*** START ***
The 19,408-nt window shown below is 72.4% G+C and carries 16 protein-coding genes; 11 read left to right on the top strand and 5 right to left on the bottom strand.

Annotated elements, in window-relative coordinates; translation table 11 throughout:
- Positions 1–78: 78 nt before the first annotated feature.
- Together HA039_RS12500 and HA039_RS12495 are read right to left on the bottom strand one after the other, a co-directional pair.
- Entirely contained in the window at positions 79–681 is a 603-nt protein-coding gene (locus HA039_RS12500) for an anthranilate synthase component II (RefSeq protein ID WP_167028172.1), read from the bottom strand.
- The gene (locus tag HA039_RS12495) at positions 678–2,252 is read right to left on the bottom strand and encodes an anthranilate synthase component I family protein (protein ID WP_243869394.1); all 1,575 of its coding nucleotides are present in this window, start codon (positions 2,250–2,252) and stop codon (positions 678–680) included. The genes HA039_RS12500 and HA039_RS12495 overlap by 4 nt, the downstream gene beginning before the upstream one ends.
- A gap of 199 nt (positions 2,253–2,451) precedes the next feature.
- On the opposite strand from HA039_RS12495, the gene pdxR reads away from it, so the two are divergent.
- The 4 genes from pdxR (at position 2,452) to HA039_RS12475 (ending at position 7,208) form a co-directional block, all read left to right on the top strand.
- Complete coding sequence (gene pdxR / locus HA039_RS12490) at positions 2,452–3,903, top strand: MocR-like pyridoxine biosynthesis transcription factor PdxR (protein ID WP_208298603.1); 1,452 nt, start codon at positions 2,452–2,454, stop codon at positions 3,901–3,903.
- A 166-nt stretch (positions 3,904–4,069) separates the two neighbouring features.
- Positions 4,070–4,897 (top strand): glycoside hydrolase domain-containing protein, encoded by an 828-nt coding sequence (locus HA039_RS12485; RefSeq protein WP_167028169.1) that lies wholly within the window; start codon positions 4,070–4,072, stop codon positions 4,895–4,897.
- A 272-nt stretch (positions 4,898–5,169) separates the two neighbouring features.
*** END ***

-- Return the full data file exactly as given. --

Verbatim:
The 19,408-nt window shown below is 72.4% G+C and carries 16 protein-coding genes; 11 read left to right on the top strand and 5 right to left on the bottom strand.

Annotated elements, in window-relative coordinates; translation table 11 throughout:
- Positions 1–78: 78 nt before the first annotated feature.
- Together HA039_RS12500 and HA039_RS12495 are read right to left on the bottom strand one after the other, a co-directional pair.
- Entirely contained in the window at positions 79–681 is a 603-nt protein-coding gene (locus HA039_RS12500) for an anthranilate synthase component II (RefSeq protein ID WP_167028172.1), read from the bottom strand.
- The gene (locus tag HA039_RS12495) at positions 678–2,252 is read right to left on the bottom strand and encodes an anthranilate synthase component I family protein (protein ID WP_243869394.1); all 1,575 of its coding nucleotides are present in this window, start codon (positions 2,250–2,252) and stop codon (positions 678–680) included. The genes HA039_RS12500 and HA039_RS12495 overlap by 4 nt, the downstream gene beginning before the upstream one ends.
- A gap of 199 nt (positions 2,253–2,451) precedes the next feature.
- On the opposite strand from HA039_RS12495, the gene pdxR reads away from it, so the two are divergent.
- The 4 genes from pdxR (at position 2,452) to HA039_RS12475 (ending at position 7,208) form a co-directional block, all read left to right on the top strand.
- Complete coding sequence (gene pdxR / locus HA039_RS12490) at positions 2,452–3,903, top strand: MocR-like pyridoxine biosynthesis transcription factor PdxR (protein ID WP_208298603.1); 1,452 nt, start codon at positions 2,452–2,454, stop codon at positions 3,901–3,903.
- A 166-nt stretch (positions 3,904–4,069) separates the two neighbouring features.
- Positions 4,070–4,897 (top strand): glycoside hydrolase domain-containing protein, encoded by an 828-nt coding sequence (locus HA039_RS12485; RefSeq protein WP_167028169.1) that lies wholly within the window; start codon positions 4,070–4,072, stop codon positions 4,895–4,897.
- A 272-nt stretch (positions 4,898–5,169) separates the two neighbouring features.